Trial commenced on December 15, 2014. Testimony concluded on December 17, 2014. The case went to the jury at about noon. After deliberating for a little less than two hours, the jury convicted Door on both counts. Minutes (Docs. 89, 91, 92); Verdict (Doc. 100).

         On June 3, 2015, Door was sentenced to serve a total of 327 months in prison, to be followed by a life term of supervised release. See Minutes (Doc. 60); Judgment (Doc. 61) at 2-3.

         Door appealed, challenging the admission of testimony from a previous victim under Federal Rules of Evidence 413 and 403. The Ninth Circuit Court of Appeals affirmed his conviction on October 19, 2016. He filed a petition for writ of certiorari, but it was denied on February 21, 2017. See Clerk Letter (Doc. 78) at 1.

         Door's conviction became final on February 21, 2017. He timely filed his § 2255 motion on September 8, 2017. See 28 U.S.C. § 2255(f)(1); Gonzalez v. Thaler, 565 U.S. 134, 150 (2012); see also Mot. § 2255 (Doc. 79) at 12, Supp. (Doc. 79-1) at 10; Houston v. Lack, 487 U.S. 266, 276 (1988). He also filed a timely supplement alleging that the evidence he describes in Claims 1, 3, and 4 was inadmissible and that he could not have been convicted if the evidence had not been admitted. See Second Supp. (Doc. 81) at 1-2.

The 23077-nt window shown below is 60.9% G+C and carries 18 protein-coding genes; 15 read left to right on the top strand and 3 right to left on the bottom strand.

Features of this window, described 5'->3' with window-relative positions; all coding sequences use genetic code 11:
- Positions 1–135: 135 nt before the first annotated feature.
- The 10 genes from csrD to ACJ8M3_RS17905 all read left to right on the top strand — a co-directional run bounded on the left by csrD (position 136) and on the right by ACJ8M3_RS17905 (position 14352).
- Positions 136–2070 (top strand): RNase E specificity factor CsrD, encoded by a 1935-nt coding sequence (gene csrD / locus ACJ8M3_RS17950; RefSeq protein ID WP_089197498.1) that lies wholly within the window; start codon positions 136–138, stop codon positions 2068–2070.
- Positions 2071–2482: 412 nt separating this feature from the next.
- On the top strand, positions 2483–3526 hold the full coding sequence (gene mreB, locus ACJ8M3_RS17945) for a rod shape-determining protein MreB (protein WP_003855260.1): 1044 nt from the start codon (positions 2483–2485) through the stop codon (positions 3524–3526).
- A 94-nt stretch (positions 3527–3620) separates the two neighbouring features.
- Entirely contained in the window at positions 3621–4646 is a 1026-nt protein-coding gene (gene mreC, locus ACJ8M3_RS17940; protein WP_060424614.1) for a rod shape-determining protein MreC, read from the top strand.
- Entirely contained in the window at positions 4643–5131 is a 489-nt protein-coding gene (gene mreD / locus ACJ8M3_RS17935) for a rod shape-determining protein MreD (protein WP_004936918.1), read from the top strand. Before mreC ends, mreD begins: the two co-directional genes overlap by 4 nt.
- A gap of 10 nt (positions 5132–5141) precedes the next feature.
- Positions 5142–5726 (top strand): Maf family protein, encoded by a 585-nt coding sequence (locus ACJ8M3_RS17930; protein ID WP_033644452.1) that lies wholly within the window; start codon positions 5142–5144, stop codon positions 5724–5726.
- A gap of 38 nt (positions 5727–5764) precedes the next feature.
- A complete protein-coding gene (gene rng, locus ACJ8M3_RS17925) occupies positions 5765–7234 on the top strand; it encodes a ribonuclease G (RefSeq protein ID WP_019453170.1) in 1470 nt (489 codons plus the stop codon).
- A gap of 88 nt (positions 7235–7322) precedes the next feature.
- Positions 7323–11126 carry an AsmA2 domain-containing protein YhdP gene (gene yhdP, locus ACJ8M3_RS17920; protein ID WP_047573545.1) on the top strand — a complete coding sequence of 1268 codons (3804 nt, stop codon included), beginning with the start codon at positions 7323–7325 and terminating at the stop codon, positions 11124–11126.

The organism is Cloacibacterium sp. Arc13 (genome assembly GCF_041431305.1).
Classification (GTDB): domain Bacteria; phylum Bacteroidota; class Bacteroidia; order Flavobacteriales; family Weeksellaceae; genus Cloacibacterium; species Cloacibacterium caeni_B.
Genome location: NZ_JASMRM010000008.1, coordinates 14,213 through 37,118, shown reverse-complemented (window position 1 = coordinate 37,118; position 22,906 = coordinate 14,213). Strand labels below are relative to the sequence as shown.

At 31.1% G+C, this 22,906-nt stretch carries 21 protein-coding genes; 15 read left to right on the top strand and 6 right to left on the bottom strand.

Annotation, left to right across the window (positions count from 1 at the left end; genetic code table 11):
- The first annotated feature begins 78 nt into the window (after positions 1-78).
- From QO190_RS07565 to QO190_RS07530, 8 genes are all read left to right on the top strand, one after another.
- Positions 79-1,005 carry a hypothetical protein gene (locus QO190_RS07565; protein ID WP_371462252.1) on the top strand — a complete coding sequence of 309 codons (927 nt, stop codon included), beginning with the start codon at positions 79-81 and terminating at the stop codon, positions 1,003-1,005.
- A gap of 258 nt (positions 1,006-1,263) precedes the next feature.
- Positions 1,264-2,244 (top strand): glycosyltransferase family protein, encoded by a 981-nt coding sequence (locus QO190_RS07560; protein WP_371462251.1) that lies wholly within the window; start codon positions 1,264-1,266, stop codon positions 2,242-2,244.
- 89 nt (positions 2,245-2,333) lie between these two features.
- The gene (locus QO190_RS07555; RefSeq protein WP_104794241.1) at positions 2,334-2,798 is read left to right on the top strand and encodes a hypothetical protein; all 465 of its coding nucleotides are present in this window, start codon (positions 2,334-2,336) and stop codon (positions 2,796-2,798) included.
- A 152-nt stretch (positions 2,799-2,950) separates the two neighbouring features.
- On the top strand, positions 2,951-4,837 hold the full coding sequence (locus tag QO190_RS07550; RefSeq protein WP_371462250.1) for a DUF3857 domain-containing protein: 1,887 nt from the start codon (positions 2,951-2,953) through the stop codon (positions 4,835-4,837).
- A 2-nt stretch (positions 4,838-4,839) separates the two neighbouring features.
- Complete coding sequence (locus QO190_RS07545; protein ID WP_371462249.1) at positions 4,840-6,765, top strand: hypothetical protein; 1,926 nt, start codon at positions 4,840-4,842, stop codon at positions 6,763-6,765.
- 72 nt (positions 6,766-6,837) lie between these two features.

III. Claims and Analysis

         Each of the following claims could have been raised at the trial stage and on appeal. None were, so all are defaulted. See United States v. Frady, 456 U.S. 152, 162, 168 (1982). Door explains that counsel was ineffective for failing to raise the claims. See Mot. § 2255 (Doc. 79) at 4-8; Supp. (Doc. 79-1) at 5. The Court will consider the merits of the defaulted claims as well as the merits of the accompanying claim of ineffective assistance.